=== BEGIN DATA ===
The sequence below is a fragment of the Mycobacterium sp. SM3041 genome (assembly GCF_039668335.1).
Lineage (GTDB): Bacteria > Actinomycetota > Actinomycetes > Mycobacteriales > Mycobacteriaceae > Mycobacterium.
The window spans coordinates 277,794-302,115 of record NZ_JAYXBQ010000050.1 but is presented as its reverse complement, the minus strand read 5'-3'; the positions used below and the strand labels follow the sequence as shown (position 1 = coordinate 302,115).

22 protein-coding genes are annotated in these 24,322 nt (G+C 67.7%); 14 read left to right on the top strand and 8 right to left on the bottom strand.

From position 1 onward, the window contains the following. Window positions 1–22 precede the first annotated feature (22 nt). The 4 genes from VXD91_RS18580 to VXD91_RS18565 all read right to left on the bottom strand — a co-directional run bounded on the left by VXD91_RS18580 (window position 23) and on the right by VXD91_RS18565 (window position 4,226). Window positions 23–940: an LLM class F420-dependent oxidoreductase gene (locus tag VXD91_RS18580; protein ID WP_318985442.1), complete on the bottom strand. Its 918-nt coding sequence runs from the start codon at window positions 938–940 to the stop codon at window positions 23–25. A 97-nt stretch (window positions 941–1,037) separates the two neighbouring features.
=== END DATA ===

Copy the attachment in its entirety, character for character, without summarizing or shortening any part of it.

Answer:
The sequence below is a fragment of the Mycobacterium sp. SM3041 genome (assembly GCF_039668335.1).
Lineage (GTDB): Bacteria > Actinomycetota > Actinomycetes > Mycobacteriales > Mycobacteriaceae > Mycobacterium.
The window spans coordinates 277,794-302,115 of record NZ_JAYXBQ010000050.1 but is presented as its reverse complement, the minus strand read 5'-3'; the positions used below and the strand labels follow the sequence as shown (position 1 = coordinate 302,115).

22 protein-coding genes are annotated in these 24,322 nt (G+C 67.7%); 14 read left to right on the top strand and 8 right to left on the bottom strand.

From position 1 onward, the window contains the following. Window positions 1–22 precede the first annotated feature (22 nt). The 4 genes from VXD91_RS18580 to VXD91_RS18565 all read right to left on the bottom strand — a co-directional run bounded on the left by VXD91_RS18580 (window position 23) and on the right by VXD91_RS18565 (window position 4,226). Window positions 23–940: an LLM class F420-dependent oxidoreductase gene (locus tag VXD91_RS18580; protein ID WP_318985442.1), complete on the bottom strand. Its 918-nt coding sequence runs from the start codon at window positions 938–940 to the stop codon at window positions 23–25. A 97-nt stretch (window positions 941–1,037) separates the two neighbouring features.